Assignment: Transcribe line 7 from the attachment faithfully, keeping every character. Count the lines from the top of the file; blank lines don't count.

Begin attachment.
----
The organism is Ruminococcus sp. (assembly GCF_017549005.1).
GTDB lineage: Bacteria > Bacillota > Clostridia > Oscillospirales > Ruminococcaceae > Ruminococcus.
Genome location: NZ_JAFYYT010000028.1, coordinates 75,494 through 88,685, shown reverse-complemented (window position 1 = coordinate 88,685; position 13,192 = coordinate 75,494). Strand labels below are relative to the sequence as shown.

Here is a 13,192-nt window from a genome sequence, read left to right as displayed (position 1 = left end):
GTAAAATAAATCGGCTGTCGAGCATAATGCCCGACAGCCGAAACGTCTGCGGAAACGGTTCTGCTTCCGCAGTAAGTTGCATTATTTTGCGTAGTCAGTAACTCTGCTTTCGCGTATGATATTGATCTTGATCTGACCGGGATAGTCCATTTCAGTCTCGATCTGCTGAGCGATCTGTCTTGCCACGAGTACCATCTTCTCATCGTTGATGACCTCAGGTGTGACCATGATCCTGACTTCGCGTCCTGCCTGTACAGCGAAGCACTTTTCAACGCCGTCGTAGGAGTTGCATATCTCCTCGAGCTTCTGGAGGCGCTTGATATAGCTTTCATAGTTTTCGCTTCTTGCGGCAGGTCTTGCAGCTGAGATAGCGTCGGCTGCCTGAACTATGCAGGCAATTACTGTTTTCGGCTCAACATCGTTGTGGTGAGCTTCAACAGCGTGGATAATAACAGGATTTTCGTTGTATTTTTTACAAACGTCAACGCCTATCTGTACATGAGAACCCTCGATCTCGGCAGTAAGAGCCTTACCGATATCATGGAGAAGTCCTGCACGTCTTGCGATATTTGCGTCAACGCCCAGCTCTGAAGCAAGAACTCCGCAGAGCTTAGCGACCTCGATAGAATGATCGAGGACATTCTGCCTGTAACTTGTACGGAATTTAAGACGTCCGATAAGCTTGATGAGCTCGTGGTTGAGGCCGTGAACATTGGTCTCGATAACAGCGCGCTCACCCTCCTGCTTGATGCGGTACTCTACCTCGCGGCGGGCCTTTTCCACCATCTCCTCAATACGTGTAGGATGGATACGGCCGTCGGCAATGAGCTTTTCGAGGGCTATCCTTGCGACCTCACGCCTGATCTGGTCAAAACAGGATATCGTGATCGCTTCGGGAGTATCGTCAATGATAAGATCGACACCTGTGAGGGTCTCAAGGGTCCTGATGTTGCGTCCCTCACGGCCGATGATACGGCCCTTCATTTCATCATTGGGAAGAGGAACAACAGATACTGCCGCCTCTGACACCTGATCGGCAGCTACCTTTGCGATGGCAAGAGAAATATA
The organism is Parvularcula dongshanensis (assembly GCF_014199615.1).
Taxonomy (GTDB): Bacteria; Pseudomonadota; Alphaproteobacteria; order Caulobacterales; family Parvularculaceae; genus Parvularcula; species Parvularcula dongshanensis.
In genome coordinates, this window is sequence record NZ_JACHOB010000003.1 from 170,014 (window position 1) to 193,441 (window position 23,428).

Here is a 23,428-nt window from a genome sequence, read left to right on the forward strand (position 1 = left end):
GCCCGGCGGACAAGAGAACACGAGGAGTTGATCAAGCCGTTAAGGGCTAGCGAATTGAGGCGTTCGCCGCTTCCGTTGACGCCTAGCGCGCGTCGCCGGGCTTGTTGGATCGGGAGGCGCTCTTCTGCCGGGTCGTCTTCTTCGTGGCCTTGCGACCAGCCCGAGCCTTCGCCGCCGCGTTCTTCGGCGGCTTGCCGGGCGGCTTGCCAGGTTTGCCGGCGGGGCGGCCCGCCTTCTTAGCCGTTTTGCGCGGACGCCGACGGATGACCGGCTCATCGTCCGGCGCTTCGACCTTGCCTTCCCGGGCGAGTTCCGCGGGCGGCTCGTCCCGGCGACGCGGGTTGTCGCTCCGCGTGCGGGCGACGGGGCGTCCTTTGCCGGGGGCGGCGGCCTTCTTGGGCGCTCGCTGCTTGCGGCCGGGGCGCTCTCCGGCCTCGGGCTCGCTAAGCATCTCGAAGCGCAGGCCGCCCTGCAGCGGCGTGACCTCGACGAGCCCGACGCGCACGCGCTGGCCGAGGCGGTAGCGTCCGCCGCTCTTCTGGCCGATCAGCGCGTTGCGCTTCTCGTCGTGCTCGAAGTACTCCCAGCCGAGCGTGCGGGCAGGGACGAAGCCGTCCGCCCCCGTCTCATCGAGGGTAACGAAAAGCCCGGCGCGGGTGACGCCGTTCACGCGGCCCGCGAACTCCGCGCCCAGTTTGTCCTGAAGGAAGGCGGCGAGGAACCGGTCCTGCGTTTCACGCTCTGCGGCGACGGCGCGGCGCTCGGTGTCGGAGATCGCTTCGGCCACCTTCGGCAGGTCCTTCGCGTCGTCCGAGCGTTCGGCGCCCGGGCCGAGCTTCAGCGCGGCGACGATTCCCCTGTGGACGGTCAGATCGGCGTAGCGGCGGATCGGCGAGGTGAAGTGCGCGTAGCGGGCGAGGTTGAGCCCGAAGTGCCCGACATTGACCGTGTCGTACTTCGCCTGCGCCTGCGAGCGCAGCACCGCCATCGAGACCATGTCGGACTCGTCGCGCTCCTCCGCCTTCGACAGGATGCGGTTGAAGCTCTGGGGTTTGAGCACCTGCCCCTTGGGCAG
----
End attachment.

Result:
Taxonomy (GTDB): Bacteria; Pseudomonadota; Alphaproteobacteria; order Caulobacterales; family Parvularculaceae; genus Parvularcula; species Parvularcula dongshanensis.